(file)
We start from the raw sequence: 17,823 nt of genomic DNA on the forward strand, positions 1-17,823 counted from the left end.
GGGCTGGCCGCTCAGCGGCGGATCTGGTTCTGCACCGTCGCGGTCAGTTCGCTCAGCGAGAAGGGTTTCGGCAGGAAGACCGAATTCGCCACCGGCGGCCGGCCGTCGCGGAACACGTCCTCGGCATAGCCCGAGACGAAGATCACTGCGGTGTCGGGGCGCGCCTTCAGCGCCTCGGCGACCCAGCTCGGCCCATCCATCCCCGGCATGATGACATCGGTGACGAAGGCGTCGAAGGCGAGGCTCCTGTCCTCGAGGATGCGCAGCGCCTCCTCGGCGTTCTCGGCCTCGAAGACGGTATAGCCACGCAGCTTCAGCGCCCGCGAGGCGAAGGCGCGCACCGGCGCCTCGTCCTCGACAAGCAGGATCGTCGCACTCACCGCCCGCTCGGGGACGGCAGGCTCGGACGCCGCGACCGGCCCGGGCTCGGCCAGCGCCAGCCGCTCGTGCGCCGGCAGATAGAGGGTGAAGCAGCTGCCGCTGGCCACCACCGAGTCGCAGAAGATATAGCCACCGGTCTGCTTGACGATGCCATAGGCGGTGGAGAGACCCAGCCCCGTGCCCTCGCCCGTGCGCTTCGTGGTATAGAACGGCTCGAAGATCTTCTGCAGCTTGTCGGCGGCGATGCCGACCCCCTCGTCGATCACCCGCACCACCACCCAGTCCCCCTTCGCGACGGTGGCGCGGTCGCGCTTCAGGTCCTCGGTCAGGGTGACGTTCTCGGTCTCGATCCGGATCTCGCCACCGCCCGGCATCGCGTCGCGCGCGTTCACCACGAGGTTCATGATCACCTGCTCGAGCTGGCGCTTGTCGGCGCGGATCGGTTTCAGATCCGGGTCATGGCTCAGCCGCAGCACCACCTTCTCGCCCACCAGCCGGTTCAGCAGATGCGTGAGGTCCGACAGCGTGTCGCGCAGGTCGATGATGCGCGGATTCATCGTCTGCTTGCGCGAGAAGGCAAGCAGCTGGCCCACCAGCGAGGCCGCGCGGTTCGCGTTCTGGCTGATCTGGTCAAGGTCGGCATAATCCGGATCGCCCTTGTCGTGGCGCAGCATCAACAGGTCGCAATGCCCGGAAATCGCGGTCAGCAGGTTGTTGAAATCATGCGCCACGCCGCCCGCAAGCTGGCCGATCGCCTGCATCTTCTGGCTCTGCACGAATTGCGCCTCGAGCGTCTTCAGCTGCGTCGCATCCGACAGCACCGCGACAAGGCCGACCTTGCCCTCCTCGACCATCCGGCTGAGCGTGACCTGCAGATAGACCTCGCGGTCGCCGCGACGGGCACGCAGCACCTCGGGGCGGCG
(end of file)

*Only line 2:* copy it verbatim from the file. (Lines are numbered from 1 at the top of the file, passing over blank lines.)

GGGCTGGCCGCTCAGCGGCGGATCTGGTTCTGCACCGTCGCGGTCAGTTCGCTCAGCGAGAAGGGTTTCGGCAGGAAGACCGAATTCGCCACCGGCGGCCGGCCGTCGCGGAACACGTCCTCGGCATAGCCCGAGACGAAGATCACTGCGGTGTCGGGGCGCGCCTTCAGCGCCTCGGCGACCCAGCTCGGCCCATCCATCCCCGGCATGATGACATCGGTGACGAAGGCGTCGAAGGCGAGGCTCCTGTCCTCGAGGATGCGCAGCGCCTCCTCGGCGTTCTCGGCCTCGAAGACGGTATAGCCACGCAGCTTCAGCGCCCGCGAGGCGAAGGCGCGCACCGGCGCCTCGTCCTCGACAAGCAGGATCGTCGCACTCACCGCCCGCTCGGGGACGGCAGGCTCGGACGCCGCGACCGGCCCGGGCTCGGCCAGCGCCAGCCGCTCGTGCGCCGGCAGATAGAGGGTGAAGCAGCTGCCGCTGGCCACCACCGAGTCGCAGAAGATATAGCCACCGGTCTGCTTGACGATGCCATAGGCGGTGGAGAGACCCAGCCCCGTGCCCTCGCCCGTGCGCTTCGTGGTATAGAACGGCTCGAAGATCTTCTGCAGCTTGTCGGCGGCGATGCCGACCCCCTCGTCGATCACCCGCACCACCACCCAGTCCCCCTTCGCGACGGTGGCGCGGTCGCGCTTCAGGTCCTCGGTCAGGGTGACGTTCTCGGTCTCGATCCGGATCTCGCCACCGCCCGGCATCGCGTCGCGCGCGTTCACCACGAGGTTCATGATCACCTGCTCGAGCTGGCGCTTGTCGGCGCGGATCGGTTTCAGATCCGGGTCATGGCTCAGCCGCAGCACCACCTTCTCGCCCACCAGCCGGTTCAGCAGATGCGTGAGGTCCGACAGCGTGTCGCGCAGGTCGATGATGCGCGGATTCATCGTCTGCTTGCGCGAGAAGGCAAGCAGCTGGCCCACCAGCGAGGCCGCGCGGTTCGCGTTCTGGCTGATCTGGTCAAGGTCGGCATAATCCGGATCGCCCTTGTCGTGGCGCAGCATCAACAGGTCGCAATGCCCGGAAATCGCGGTCAGCAGGTTGTTGAAATCATGCGCCACGCCGCCCGCAAGCTGGCCGATCGCCTGCATCTTCTGGCTCTGCACGAATTGCGCCTCGAGCGTCTTCAGCTGCGTCGCATCCGACAGCACCGCGACAAGGCCGACCTTGCCCTCCTCGACCATCCGGCTGAGCGTGACCTGCAGATAGACCTCGCGGTCGCCGCGACGGGCACGCAGCACCTCGGGGCGGCG